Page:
Cancer is a disease which occurs when changes is a group of normal cells within the body, lead to uncontrolled growth causing a lump called a tumour; this is true of all cancers except leukaemia (cancer of the blood).
Cancer can start almost anywhere in the human body, which is made up of trillions of cells.
Normally, human cells grow and divide to form new cells as the body needs them. When cells grow old or become damaged, they die, and new cells take their place.
When cancer develops, however, this orderly process breaks down. As cells become more and more abnormal, old or damaged cells survive when they should die, and new cells form when they are not needed. These extra cells can divide without stopping and may form growths called tumours.
Many cancers form solid tumours, which are masses of tissue. Tumours (lumps) can be benign or malignant.
• Benign tumours are not cancerous and rarely threaten life. They tend to grow quite slowly, do not spread to other parts of the body and are usually made up of cells quite similar to normal / healthy cells. They will only cause a problem if they grow very large, becoming uncomfortable or press on other organs – for example a brain tumour inside the skull.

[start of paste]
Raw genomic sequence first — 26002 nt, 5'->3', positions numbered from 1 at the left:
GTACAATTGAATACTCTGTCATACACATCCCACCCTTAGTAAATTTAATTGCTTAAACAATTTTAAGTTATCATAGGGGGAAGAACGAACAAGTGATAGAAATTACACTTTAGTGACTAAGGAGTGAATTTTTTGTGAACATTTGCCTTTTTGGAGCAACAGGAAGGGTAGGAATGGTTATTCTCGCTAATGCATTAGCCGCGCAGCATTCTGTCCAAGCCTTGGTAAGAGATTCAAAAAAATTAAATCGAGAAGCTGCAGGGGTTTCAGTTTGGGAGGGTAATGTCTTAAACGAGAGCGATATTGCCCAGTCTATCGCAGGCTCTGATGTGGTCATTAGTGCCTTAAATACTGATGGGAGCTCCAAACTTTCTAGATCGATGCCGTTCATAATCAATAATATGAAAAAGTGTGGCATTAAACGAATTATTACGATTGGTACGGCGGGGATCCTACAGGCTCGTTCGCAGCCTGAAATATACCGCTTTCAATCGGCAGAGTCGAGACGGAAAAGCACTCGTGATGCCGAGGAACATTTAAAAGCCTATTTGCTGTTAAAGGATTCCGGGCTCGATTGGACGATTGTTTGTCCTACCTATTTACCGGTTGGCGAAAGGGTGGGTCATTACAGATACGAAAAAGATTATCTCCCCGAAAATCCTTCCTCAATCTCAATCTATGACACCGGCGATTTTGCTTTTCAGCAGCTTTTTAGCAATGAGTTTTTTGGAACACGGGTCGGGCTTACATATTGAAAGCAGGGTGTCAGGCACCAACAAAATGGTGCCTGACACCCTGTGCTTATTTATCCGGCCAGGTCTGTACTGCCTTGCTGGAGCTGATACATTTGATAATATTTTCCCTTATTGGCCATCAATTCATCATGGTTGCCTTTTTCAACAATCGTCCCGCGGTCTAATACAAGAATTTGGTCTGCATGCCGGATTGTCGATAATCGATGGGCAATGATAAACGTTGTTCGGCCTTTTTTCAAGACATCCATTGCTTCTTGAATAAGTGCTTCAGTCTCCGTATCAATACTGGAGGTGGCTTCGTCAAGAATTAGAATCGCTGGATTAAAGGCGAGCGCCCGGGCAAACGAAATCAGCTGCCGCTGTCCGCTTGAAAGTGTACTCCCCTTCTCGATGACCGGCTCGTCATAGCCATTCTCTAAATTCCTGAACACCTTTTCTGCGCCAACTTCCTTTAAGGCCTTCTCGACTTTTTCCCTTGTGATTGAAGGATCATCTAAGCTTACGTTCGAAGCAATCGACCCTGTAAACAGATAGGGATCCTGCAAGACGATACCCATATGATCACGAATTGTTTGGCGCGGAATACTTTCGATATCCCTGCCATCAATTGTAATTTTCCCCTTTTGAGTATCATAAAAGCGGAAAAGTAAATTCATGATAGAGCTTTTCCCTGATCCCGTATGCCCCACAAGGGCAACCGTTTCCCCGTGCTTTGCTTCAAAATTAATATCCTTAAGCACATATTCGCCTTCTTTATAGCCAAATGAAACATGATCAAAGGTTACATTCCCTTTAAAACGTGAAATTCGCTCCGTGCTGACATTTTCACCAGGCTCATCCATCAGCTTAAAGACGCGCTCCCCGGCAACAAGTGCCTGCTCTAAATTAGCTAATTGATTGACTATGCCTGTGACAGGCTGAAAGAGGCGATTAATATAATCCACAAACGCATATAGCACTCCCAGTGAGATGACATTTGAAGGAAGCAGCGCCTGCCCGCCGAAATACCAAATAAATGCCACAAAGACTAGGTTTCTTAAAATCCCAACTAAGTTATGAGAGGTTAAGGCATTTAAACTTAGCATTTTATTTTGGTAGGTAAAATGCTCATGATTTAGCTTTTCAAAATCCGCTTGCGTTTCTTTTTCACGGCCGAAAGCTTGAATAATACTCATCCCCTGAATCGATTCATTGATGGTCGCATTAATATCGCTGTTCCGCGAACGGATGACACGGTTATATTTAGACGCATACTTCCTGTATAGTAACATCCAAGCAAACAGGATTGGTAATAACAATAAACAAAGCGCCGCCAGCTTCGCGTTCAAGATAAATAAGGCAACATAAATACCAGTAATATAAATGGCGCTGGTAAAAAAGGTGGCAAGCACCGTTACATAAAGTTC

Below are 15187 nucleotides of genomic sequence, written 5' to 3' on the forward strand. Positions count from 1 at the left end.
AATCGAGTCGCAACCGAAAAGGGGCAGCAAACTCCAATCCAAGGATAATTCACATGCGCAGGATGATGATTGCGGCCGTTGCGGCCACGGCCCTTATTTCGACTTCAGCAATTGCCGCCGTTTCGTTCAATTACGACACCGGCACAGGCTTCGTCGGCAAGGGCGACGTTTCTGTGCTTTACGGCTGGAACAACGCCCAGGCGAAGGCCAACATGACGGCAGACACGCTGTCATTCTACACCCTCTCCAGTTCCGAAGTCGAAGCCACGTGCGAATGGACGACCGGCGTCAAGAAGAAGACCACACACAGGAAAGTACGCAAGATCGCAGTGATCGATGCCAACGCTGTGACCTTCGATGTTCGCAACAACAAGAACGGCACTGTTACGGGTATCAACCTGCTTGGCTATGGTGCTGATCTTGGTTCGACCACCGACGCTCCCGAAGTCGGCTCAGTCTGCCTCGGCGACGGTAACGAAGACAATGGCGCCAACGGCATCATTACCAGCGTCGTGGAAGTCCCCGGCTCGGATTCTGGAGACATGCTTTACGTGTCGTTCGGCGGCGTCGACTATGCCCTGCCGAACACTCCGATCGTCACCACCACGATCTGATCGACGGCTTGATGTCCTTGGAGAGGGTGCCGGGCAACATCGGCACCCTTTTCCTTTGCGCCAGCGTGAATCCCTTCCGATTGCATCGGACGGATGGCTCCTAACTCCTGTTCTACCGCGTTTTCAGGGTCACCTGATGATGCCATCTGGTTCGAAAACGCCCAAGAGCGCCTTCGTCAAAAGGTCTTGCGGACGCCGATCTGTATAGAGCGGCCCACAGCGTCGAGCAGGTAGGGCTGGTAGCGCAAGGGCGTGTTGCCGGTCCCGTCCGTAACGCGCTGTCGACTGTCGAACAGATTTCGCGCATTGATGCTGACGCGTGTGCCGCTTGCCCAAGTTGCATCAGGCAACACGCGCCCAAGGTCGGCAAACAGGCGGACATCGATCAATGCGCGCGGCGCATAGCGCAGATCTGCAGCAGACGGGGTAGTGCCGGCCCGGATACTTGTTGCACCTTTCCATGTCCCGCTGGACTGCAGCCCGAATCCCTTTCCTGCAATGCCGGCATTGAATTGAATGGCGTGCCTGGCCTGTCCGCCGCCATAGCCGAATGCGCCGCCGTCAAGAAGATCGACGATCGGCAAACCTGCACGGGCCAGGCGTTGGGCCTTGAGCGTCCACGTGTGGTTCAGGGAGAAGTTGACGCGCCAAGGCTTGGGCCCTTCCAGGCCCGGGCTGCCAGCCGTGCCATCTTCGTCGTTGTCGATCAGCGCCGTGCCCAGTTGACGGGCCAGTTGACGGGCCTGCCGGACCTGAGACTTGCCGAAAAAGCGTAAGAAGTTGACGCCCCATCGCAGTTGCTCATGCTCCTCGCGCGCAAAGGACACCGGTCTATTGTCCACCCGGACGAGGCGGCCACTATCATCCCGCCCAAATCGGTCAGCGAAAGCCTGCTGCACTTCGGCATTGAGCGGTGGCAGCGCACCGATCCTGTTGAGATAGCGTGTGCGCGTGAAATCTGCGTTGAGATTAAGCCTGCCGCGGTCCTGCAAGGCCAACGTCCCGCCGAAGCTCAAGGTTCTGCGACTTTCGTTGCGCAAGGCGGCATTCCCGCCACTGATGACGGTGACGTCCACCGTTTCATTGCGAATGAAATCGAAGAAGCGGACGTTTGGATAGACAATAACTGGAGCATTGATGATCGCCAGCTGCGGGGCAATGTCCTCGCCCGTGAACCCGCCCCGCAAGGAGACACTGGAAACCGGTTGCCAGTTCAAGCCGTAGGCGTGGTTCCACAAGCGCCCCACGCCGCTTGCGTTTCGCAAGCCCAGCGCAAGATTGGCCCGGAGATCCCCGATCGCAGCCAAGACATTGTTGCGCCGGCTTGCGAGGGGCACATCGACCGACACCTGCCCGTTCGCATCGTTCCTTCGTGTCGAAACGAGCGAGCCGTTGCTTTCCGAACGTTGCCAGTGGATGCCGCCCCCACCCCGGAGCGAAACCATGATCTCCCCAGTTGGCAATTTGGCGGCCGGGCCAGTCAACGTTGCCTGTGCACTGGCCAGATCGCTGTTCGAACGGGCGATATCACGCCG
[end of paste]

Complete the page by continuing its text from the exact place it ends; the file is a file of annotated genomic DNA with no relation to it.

• Malignant tumours are faster growing than benign tumours and have the ability to spread and destroy neighbouring tissue. Cells of malignant tumours can break off from the main (primary) tumour and spread to other parts of the body through a process known as metastasis. Upon invading healthy tissue at the new site they continue to divide and grow. These secondary sit’s are known as metastases and the condition is referred to as metastatic cancer.
Cancer can be classified according to the following categories:
• Carcinoma – A cancer that arises from the epithelial cells (the lining of cells that helps protect or enclose organs). Carcinomas may invade the surrounding tissues and organs and metastasise to the lymph nodes and other areas of the body
• Sarcoma – A type of malignant tumour of the bone or soft tissue (fat, muscle, blood vessels, nerves and other connective tissues that support and surround organs).
• Lymphoma – Lymphoma is a cancer of the lymphatic system, which runs all through the body, and can therefore occur anywhere. The two main forms are non-Hodgkin’s which begins with uncontrolled growth of the – white blood cells -lymphocytes – of the immune system) and Hodgkin’s lymphoma in which cells of the lymph nodes become cancerous.
• Leukaemia – Leukaemia is a cancer of the white blood cells and bone marrow, the tissue that forms blood cells. There are several subtypes; common are lymphocytic leukaemia and chronic lymphocytic leukaemia.
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